We have sharpened our vision of who Jesus is. And we have established the ongoing salutary reality of self-despair and collapsing in penitent faith time and again into the arms of that Jesus. But does this Jesus remain at a distance? How do we actually access him? What is the nature of our relationship with him?

The New Testament gives a resounding answer. Those who collapse into him in repentance and faith are united to him—joined to him—one with him. This, and not the doctrine of justification or reconciliation or adoption or any other important biblical teaching—is the controlling center, according to the New Testament, of what it means to be a Christian. The New Testament refers to our being united to Christ over two hundred times. That averages out to about one reference per page in many Bible layouts. If a book loops back to the same theme on every page, wouldn’t you consider it a major point the author intends to get across?

But what does this have to do with our spiritual growth? Everything. The old writer Jeremiah Burroughs put it this way: “From Christ as from a fountain sanctification flows into the souls of the saints: their sanctification comes not so much from their struggling, and endeavors, and vows, and resolutions, as it comes flowing to them from their union with him.” But don’t take it from the Puritans. The doctrine of union with Christ is where the Bible itself goes when tackling the question of how believers grow. In Romans 6, Paul addresses the objection of why the gospel of grace is not an encouragement to sin all the more by bringing in the reality of a believer’s union with Christ:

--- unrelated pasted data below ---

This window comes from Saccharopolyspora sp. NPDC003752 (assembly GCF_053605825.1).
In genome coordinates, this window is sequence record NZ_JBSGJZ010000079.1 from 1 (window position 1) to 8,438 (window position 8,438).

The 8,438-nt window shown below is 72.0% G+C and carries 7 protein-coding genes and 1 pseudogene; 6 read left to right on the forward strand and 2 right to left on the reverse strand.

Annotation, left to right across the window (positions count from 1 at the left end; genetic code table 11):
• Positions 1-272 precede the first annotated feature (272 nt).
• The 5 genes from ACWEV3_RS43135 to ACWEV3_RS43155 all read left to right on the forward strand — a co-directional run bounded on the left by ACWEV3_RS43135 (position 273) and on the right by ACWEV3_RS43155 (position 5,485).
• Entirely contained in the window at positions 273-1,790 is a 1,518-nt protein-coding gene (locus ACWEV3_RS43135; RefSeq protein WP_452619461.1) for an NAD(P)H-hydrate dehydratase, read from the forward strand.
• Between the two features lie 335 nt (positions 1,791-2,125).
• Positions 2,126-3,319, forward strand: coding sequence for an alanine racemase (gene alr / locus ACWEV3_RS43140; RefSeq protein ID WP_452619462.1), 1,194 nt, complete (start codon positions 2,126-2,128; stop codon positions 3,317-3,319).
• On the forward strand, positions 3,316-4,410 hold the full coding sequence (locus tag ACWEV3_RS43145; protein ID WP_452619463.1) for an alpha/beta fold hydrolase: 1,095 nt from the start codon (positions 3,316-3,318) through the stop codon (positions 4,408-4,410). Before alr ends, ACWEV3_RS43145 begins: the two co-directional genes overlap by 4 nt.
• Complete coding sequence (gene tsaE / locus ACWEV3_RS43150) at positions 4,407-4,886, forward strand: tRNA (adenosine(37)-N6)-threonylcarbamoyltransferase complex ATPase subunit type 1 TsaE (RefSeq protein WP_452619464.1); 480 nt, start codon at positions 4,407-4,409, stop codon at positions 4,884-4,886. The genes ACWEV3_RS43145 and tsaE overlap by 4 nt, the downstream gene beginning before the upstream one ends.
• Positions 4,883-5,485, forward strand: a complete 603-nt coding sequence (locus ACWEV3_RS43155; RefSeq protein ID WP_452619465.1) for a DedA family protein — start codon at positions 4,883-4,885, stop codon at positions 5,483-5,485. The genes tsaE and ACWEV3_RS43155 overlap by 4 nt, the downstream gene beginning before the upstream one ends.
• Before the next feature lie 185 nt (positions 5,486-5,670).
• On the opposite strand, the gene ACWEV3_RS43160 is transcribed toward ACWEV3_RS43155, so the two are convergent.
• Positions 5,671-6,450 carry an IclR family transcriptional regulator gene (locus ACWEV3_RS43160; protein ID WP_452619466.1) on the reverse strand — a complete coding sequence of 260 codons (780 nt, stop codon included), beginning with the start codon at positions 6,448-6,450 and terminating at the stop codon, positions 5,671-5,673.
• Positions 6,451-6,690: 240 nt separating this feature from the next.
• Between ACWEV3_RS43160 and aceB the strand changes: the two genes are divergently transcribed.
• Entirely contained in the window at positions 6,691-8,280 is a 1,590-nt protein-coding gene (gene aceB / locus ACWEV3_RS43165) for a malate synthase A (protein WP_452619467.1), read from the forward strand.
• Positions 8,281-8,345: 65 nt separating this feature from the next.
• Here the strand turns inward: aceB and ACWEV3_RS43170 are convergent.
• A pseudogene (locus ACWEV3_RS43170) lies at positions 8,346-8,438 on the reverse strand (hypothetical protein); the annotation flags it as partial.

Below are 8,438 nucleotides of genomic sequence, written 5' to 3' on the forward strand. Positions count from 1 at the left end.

Are we to continue in sin that grace may abound? By no means! How can we who died to sin still live in it? Do you not know that all of us who have been baptized into Christ Jesus were baptized into his death? We were buried therefore with him by baptism into death, in order that, just as Christ was raised from the dead by the glory of the Father, we too might walk in newness of life. For if we have been united with him in a death like his, we shall certainly be united with him in a resurrection like his. (Rom. 6:1–5)